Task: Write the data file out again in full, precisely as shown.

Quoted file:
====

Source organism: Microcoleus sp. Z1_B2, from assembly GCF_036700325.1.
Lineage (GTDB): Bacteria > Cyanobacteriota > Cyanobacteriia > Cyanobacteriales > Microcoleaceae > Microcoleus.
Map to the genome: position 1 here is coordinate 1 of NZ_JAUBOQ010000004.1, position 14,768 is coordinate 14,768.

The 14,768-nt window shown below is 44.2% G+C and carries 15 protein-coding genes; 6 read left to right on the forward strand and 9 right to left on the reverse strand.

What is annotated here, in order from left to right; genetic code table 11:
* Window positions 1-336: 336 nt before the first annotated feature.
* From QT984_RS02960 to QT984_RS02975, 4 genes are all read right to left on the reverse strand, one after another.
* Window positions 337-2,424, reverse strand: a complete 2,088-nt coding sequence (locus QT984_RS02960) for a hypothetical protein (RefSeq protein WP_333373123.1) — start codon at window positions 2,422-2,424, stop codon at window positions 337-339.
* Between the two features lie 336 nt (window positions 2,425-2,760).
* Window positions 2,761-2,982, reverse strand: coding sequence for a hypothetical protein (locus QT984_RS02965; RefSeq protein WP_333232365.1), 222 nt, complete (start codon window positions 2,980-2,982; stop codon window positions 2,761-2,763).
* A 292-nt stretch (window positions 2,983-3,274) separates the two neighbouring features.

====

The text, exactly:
Source organism: Microcoleus sp. Z1_B2, from assembly GCF_036700325.1.
Lineage (GTDB): Bacteria > Cyanobacteriota > Cyanobacteriia > Cyanobacteriales > Microcoleaceae > Microcoleus.
Map to the genome: position 1 here is coordinate 1 of NZ_JAUBOQ010000004.1, position 14,768 is coordinate 14,768.

The 14,768-nt window shown below is 44.2% G+C and carries 15 protein-coding genes; 6 read left to right on the forward strand and 9 right to left on the reverse strand.

What is annotated here, in order from left to right; genetic code table 11:
* Window positions 1-336: 336 nt before the first annotated feature.
* From QT984_RS02960 to QT984_RS02975, 4 genes are all read right to left on the reverse strand, one after another.
* Window positions 337-2,424, reverse strand: a complete 2,088-nt coding sequence (locus QT984_RS02960) for a hypothetical protein (RefSeq protein WP_333373123.1) — start codon at window positions 2,422-2,424, stop codon at window positions 337-339.
* Between the two features lie 336 nt (window positions 2,425-2,760).
* Window positions 2,761-2,982, reverse strand: coding sequence for a hypothetical protein (locus QT984_RS02965; RefSeq protein WP_333232365.1), 222 nt, complete (start codon window positions 2,980-2,982; stop codon window positions 2,761-2,763).
* A 292-nt stretch (window positions 2,983-3,274) separates the two neighbouring features.